A Double Undergrad Can Cost You Your MBA

When it comes to deciding whether to pursue a master's vs. second bachelor's degree, there are many things to consider. For one, college is expensive, and a double undergraduate major can leave you too tired to get a graduate degree, which takes about the same amount of time or less. In many cases, the projected pay raise that you would see with a master's degree would help you pay back student loans much faster. Some schools even offer a joint undergrad and MBA at the same school, which can be a good bang for your buck.

Reasons To Get an MBA vs. Second Bachelors

Save Time With an MBA

In general, you can complete a master's degree in 36 credits or approximately two years. If you take four classes per semester for three semesters, you can be done with your master's in one year – if you attend fall, spring, and summer semesters. You could easily spend this much time as an undergraduate student to get a second major. To get an additional major, there is a ton of extra work you need to do. As a rule thumb:

  • You will need to take 30 or more core credits within your additional major.
  • You may have to take additional math classes or other prerequisites that weren't required for your first degree. The total of these courses could be anywhere from four to 12 credits.
  • You may have class time conflicts with upper-level courses in your first degree, and this can cause your total undergraduate completion time to increase.

The total credits needed for your second undergraduate degree is between 30-42 credits. Add in class time conflicts to your schedule, and your second undergraduate degree could add two years to your schooling – enough time to get an MBA and a master's degree in English or art just for fun.

Key Takeaways

  • Deciding whether to pursue a second undergraduate degree or pursue an MBA is a big decision--however, there are many reasons to choose the latter.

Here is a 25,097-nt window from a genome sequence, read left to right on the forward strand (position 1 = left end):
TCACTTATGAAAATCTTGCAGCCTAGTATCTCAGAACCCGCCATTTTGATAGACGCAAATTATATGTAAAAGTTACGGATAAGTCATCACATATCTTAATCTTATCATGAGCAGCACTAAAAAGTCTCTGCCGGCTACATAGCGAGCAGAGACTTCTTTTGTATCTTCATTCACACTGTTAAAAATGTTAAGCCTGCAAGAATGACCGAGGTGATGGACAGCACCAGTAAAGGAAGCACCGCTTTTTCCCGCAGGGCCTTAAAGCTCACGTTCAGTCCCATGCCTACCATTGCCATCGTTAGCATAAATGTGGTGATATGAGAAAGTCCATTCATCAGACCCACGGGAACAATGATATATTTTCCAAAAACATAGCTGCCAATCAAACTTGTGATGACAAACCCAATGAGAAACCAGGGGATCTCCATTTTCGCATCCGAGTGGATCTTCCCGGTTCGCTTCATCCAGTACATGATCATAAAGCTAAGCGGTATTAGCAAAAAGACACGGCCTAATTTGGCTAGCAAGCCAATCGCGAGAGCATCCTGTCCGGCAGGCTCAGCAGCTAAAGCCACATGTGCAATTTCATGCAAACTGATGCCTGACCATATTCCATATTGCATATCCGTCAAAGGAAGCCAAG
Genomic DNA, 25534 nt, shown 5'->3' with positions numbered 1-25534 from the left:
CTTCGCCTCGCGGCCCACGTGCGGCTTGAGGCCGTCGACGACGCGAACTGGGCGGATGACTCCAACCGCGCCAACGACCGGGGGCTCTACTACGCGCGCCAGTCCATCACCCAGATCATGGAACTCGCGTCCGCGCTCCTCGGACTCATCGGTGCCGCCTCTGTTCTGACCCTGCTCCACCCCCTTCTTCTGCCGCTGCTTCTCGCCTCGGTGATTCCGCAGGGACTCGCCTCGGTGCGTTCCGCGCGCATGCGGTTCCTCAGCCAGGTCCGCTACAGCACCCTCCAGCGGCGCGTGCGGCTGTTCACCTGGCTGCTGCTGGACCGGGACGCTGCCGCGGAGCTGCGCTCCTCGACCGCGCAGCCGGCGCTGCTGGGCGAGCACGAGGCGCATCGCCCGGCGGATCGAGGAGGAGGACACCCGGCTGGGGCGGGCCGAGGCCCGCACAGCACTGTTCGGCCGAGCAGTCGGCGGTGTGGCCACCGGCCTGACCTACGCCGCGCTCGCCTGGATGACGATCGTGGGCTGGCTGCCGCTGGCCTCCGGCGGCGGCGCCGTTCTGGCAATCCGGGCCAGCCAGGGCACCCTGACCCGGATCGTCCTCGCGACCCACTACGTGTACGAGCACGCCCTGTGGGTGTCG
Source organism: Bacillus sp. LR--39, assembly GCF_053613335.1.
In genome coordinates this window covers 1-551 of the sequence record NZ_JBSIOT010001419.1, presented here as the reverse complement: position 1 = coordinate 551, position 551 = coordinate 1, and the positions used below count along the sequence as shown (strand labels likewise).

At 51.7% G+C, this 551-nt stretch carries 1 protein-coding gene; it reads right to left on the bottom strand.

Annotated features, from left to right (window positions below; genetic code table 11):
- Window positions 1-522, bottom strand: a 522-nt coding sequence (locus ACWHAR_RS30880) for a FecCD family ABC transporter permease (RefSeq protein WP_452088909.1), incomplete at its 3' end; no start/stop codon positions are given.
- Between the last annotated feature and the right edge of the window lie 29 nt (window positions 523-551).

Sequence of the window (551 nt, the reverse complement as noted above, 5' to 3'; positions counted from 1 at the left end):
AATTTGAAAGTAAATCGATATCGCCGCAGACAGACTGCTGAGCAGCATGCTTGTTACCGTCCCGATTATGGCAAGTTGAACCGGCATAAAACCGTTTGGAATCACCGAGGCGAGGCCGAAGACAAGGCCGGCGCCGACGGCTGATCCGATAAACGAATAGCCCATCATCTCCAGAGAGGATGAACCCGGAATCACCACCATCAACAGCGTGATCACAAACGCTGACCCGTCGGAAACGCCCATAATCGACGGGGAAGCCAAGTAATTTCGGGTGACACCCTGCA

• MBAs are typically shorter programs, pairable with any degree, and are better bets to lead to jobs with higher salaries.
  • Before taking the plunge, it's advisable to learn more about the field you want to enter and what degrees are sought after--even better if you can shadow a professional in that field.

Pair an MBA With Any Degree

For instance, you can get an MBA after getting a degree in English. So if you are midway through your English degree and decide you'd much rather have a career in finance, finish up your English degree and wait to study finance at the graduate school level.

Work Smarter, Not Harder

When you complete a degree first and then go to grad school, you have the possibility of getting a job in your field that gives you more experience while you work your way through school. In addition, you'll also earn more money than with a non-degreed job.

Financial Aid Counts

While you have to take 12 credits each semester to qualify as a full-time student for federal financial aid (federal student loans and grants), you only have to take nine as a graduate student. The minimum requirement to receive financial aid (half-time status) is six credits of undergraduate classes.

What to Consider Before Deciding

Even though a master's degree makes more sense for your future than a second undergraduate degree, you don't want to make it halfway through graduate school and find out you weren't as interested in this career field as you originally thought. Try these tips to feel good about your decision:

Explore Your New Career Field First

You don't have to complete a whole degree to get your feet wet in an area of study. Use an elective credit under your current degree plan to try out another career field.

For example, you're ready to start studying finance, but you haven't taken any finance courses. Take a finance course or look into internships you may already qualify for before investing thousands of dollars in additional education.

Shadow a Professional

Want a snapshot of what your post-graduate life would be like in your potential field of study? Many professionals will let you spend a day with them, so you can see if this is a career you'd want to have after your graduation. Contact your school's career services department to arrange or get help arranging a shadow day.

Talk To a Graduate School Advisor

Set up an appointment with a graduate school advisor to find out exactly what you would have to take get your master's degree. Looking at a course catalog is one thing, but knowing what classes you'd have to take based on your academic career is vital to making the decision to continue your education.

The Bottom Line

Taking on a second major or graduate degree is a big decision. Before choosing either, have some experience doing an internship or with coursework that makes you think you'd like to complete a whole major in this field. Then take the plunge and get the graduate-level degree. Most likely, it won't take you any more time than a second undergraduate degree, and it will look better on your resume.